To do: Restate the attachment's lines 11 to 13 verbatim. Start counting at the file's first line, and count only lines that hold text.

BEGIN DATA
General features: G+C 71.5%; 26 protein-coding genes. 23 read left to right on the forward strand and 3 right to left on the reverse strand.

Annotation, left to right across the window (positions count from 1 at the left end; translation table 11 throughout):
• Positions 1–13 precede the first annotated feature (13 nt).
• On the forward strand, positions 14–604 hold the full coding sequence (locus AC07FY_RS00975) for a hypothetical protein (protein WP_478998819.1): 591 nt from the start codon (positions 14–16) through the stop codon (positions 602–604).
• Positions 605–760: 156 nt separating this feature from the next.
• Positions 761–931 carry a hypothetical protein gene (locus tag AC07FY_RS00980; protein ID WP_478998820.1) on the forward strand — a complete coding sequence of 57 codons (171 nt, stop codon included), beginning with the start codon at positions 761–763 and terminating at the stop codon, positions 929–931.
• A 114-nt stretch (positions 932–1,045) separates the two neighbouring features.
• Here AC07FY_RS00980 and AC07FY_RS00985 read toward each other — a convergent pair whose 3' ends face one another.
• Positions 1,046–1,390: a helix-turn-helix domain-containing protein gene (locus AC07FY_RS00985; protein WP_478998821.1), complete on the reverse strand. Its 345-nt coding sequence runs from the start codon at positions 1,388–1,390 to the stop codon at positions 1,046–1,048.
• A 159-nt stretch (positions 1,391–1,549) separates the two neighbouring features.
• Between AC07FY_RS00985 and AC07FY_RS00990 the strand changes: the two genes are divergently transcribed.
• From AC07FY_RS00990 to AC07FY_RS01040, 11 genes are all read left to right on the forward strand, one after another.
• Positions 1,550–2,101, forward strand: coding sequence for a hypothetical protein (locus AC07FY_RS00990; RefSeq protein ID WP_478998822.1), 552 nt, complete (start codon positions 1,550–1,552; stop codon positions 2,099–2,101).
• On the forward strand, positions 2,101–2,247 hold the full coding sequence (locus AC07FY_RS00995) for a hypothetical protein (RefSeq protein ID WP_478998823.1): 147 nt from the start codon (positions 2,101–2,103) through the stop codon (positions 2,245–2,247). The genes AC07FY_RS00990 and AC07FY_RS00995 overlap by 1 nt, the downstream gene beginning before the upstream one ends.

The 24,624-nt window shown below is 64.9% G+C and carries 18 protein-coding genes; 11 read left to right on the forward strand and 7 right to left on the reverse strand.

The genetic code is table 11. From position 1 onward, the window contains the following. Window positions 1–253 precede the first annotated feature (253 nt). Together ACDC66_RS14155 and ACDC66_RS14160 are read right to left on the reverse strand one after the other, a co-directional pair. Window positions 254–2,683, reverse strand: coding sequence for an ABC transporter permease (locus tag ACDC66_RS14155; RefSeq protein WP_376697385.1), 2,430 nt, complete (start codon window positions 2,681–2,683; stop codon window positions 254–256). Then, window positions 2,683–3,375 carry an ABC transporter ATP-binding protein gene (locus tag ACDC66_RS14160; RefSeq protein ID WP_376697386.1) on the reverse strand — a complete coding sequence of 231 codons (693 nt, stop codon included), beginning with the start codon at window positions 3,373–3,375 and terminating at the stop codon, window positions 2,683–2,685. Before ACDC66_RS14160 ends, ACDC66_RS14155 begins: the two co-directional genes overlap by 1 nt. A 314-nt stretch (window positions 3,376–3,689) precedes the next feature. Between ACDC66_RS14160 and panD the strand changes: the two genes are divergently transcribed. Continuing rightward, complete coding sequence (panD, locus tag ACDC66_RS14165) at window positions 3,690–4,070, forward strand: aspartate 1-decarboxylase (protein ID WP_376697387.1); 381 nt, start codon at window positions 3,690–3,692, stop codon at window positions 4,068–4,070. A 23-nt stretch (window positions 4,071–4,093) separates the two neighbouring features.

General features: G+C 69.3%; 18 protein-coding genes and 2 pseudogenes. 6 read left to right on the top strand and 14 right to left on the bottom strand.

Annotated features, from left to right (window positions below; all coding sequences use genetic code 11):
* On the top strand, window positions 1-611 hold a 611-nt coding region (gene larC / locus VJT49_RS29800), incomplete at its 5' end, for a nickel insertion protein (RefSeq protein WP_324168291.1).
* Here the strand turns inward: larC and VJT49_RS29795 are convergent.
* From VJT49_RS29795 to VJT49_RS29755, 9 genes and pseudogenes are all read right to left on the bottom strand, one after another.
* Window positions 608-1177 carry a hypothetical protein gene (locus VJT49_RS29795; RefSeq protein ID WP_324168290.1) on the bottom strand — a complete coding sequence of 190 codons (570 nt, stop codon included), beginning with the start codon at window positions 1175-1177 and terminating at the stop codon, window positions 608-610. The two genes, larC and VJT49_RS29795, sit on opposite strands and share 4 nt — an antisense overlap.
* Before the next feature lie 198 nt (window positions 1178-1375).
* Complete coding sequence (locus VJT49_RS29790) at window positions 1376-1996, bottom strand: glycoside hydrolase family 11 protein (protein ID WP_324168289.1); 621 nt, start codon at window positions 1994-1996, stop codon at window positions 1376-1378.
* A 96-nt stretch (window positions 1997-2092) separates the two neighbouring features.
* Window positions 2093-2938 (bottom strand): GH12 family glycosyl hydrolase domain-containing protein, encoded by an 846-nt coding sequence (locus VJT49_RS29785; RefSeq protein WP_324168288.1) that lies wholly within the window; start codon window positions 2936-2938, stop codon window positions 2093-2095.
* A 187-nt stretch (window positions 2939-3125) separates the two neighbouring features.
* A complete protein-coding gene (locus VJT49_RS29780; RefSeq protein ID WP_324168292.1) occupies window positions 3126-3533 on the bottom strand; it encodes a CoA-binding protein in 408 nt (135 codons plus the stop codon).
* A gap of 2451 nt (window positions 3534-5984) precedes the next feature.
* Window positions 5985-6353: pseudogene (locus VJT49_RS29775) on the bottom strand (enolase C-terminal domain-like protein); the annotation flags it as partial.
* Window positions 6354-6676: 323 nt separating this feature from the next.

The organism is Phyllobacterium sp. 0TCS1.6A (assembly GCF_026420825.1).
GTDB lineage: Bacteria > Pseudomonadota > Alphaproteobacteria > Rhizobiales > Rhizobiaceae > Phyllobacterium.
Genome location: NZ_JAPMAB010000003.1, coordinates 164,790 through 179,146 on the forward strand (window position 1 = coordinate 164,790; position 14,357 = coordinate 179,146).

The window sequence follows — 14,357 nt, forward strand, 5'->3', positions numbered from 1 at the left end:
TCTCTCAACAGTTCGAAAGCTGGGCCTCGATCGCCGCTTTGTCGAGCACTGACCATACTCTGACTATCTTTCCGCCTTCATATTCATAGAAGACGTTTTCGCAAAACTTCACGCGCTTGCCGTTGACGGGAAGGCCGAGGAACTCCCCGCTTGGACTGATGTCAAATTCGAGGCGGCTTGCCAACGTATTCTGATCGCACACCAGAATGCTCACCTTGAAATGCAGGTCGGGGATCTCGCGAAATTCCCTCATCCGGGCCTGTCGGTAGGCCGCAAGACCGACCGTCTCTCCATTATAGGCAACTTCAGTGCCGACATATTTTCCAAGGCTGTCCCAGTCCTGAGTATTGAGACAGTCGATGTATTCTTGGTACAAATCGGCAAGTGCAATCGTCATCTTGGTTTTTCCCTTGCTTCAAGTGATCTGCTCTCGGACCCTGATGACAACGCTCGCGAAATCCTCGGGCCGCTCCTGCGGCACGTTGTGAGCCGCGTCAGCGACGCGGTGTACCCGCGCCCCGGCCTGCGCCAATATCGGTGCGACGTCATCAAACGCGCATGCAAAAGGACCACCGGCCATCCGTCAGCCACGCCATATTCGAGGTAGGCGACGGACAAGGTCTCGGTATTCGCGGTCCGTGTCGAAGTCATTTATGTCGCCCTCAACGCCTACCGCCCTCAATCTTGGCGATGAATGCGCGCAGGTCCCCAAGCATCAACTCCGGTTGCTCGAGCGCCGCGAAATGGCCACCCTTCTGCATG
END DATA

• Between AC07FY_RS00985 and AC07FY_RS00990 the strand changes: the two genes are divergently transcribed.
• From AC07FY_RS00990 to AC07FY_RS01040, 11 genes are all read left to right on the forward strand, one after another.
• Positions 1,550–2,101, forward strand: coding sequence for a hypothetical protein (locus AC07FY_RS00990; RefSeq protein ID WP_478998822.1), 552 nt, complete (start codon positions 1,550–1,552; stop codon positions 2,099–2,101).